In the end, it's all about faith. The personal proof that I have for my faith is (for me) undeniable and unassailable. On the other side, there are people that are equally POSITIVE that their understanding of the universe is undeniable and unassailable. I don't deny that their proof is 100% real to them. But in the end, whether science or religion, it all comes down to the faith you put in your own experiences and the faith you put in the 'proof' that others put forth.

Science Fiction is FILLED with amazing examples of undeniable proof that something exists for one character than no one else will believe.

If you (being either the religious or scientific unbeliever) can't accept that someone else is capable of having an experience that transcends what you have either experienced yourself or even believe is possible, then that's a failing on YOUR part.

Okay... that's all. Now back to your regularly scheduled debate.

Anonymous said...

I can accept that someone else is capable of having an experience that transcends what I have experienced myself, but that person may still be a complete nutjob. Accepting that someone truly believes something is a far cry from respecting said belief system.

The whole religion vs. science debate can be boiled down to two types of people: people that need proof to believe something, and people that don't.

It seems to me that science fiction would attract more of the former, and fantasy would attract more of the latter.

There are probably enough exceptions to this to make it only a very rough correlation, though.

Anonymous said...

I don't think most people really care. Lewis was good friends with Clarke, there's even a blurb on some of Clarke's books by Lewis, some of which make very "anti-religious" statements.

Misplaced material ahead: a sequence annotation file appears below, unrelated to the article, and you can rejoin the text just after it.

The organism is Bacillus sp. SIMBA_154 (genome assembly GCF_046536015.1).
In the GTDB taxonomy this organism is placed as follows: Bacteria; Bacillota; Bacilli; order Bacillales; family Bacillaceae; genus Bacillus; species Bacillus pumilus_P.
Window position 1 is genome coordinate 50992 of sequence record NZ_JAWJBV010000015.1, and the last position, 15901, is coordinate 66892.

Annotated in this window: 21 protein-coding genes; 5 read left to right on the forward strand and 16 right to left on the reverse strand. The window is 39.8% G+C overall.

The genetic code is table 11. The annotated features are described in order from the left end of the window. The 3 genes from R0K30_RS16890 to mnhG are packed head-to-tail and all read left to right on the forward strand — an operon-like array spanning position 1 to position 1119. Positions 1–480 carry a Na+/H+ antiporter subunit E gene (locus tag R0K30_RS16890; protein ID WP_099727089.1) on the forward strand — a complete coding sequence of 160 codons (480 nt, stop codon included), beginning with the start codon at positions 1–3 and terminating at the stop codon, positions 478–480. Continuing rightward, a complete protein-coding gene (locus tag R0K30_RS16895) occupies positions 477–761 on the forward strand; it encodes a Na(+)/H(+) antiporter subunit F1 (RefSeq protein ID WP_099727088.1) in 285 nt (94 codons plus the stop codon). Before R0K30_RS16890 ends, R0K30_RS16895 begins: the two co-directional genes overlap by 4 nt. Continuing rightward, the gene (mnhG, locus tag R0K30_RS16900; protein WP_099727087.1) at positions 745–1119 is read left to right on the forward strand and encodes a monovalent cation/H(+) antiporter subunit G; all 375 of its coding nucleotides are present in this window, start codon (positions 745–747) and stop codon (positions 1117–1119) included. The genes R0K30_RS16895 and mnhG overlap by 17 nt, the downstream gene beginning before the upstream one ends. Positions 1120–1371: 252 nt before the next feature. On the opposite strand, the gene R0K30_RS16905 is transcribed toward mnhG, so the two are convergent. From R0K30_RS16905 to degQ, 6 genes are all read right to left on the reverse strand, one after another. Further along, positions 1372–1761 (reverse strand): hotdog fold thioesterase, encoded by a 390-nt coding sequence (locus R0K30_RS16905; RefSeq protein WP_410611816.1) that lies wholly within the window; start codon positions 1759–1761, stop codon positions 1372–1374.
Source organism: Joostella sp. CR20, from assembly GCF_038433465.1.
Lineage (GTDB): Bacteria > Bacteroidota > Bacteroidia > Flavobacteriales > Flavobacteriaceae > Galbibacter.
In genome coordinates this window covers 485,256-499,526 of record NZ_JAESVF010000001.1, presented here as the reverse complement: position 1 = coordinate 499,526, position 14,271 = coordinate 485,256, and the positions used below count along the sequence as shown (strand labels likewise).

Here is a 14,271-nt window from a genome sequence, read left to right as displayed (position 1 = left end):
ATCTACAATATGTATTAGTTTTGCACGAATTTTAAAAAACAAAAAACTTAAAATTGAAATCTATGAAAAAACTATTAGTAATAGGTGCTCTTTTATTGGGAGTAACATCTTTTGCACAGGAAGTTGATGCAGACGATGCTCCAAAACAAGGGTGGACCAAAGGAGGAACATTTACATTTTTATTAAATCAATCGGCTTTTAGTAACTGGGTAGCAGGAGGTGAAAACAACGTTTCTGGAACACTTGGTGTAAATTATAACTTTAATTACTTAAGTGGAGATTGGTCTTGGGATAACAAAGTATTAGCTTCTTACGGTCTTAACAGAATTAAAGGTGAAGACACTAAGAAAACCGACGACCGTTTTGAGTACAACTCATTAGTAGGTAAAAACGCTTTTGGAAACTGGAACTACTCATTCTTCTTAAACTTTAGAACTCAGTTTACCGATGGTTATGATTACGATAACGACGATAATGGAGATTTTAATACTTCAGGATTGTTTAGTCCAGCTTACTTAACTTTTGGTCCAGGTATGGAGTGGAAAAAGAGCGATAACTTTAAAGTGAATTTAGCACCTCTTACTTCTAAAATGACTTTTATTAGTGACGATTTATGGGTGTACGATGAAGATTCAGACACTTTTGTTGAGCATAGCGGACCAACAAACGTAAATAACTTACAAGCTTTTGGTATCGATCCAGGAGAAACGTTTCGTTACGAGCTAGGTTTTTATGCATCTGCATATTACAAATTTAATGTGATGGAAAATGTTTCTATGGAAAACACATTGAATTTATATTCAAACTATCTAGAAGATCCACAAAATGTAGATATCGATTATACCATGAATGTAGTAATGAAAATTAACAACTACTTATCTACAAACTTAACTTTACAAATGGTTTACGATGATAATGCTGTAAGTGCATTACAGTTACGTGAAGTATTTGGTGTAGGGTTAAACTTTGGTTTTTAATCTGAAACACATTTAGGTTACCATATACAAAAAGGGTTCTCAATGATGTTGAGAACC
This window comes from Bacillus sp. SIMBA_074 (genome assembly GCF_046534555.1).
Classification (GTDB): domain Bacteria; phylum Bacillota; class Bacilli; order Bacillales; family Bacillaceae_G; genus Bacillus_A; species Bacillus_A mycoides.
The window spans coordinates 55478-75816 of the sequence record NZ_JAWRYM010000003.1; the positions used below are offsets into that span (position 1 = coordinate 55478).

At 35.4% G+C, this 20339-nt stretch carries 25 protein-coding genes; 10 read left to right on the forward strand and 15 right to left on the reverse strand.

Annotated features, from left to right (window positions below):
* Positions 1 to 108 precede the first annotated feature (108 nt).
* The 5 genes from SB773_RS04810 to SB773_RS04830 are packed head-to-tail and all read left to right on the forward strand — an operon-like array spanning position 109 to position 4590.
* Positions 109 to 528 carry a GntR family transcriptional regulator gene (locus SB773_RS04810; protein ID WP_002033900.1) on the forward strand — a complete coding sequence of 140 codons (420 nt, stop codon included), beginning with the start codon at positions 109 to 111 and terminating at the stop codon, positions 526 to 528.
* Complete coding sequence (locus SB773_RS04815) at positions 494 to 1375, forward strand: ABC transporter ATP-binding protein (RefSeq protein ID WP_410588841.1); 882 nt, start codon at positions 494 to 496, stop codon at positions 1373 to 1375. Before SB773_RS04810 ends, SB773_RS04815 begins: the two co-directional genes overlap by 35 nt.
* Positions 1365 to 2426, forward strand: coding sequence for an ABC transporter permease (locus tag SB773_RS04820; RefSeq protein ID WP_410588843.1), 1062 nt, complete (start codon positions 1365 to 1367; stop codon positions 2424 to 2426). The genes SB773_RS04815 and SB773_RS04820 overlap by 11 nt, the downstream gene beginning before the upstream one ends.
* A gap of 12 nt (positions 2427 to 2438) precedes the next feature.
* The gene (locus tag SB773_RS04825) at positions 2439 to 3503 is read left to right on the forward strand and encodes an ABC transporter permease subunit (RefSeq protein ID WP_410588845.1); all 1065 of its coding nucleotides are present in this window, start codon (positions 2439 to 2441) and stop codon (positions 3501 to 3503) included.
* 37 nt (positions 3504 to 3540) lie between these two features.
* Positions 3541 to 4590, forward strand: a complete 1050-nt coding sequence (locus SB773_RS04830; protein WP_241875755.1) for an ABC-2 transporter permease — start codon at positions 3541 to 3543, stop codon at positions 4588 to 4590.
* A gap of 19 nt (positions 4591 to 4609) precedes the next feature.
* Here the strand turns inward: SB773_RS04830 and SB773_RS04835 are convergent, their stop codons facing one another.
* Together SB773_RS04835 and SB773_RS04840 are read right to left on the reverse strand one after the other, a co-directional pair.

Anonymous said...

I'm surprised that in this whole discussion I didn't see any mention of Scientology, though maybe I just missed it ;)

Anonymous said...

The only difference between SF/F and religions is the credibility that is given to them. If i were to write of a "cosmic Jewish Zombie who was his own father and can make you live forever if you symbolically eat his flesh and telepathically tell him you accept him as your master, so he can remove an evil force from your soul that is present in humanity because a rib-woman was convinced by a talking snake to eat from a magical tree he ultimately created," i'd get raped by the critics, to put it lightly. No praising blurbs on my covers!

Maybe in a few thousand years people will believe Heinlein to be the chronicler of the prophet lazarus long, and men will charge to battle screaming "TIME ENOUGH! TIME ENOUGH FOR LOOOOOVE!!!!!"

Anonymous said...

I seem to recall Joshua Calvert in The Neutronium Alchemist say that he couldn't believe that the universe could exist without some higher purpose. I'm not the most experienced Sci-Fi reader, but thats the only recollection of any reasonably overt religious reference.

Anonymous said...

Go for the fun Mike Carey one.

Anonymous said...

We don't need to wait for Heinlein Rodric, we already have L. Ron Hubbard, who's already revealed to us that all sci-fi is just some sort of genetic memory from be enslaved by Xenu for thousands of years.

Lookf4r said...

Philip k dick incorporated religion/chrisianity heavily into his stuff. In more ways than just slamming it I should point out.